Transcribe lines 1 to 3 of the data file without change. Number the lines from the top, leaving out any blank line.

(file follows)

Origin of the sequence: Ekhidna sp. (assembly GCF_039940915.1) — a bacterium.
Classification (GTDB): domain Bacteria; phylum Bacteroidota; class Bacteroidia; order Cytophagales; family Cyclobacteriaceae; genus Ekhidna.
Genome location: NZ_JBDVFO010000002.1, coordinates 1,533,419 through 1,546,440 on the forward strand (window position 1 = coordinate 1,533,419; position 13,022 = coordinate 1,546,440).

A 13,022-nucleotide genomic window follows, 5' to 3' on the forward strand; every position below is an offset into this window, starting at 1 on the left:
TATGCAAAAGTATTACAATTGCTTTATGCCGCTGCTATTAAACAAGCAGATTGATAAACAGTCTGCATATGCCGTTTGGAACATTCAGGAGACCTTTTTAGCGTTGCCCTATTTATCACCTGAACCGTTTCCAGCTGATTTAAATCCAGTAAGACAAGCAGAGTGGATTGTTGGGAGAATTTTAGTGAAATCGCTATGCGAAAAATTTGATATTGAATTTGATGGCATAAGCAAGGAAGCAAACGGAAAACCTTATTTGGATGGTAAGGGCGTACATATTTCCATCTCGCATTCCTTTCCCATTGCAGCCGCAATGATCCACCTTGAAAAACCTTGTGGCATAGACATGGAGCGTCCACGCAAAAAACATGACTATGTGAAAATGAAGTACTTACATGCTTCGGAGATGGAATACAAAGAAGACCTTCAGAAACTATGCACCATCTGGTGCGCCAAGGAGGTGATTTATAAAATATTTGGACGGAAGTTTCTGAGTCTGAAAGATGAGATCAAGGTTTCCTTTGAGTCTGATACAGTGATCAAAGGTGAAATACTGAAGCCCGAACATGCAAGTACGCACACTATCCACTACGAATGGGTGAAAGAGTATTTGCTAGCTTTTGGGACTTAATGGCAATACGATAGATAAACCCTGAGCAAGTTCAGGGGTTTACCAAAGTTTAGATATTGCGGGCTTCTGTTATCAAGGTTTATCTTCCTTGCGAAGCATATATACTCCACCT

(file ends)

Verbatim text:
Origin of the sequence: Ekhidna sp. (assembly GCF_039940915.1) — a bacterium.
Classification (GTDB): domain Bacteria; phylum Bacteroidota; class Bacteroidia; order Cytophagales; family Cyclobacteriaceae; genus Ekhidna.
Genome location: NZ_JBDVFO010000002.1, coordinates 1,533,419 through 1,546,440 on the forward strand (window position 1 = coordinate 1,533,419; position 13,022 = coordinate 1,546,440).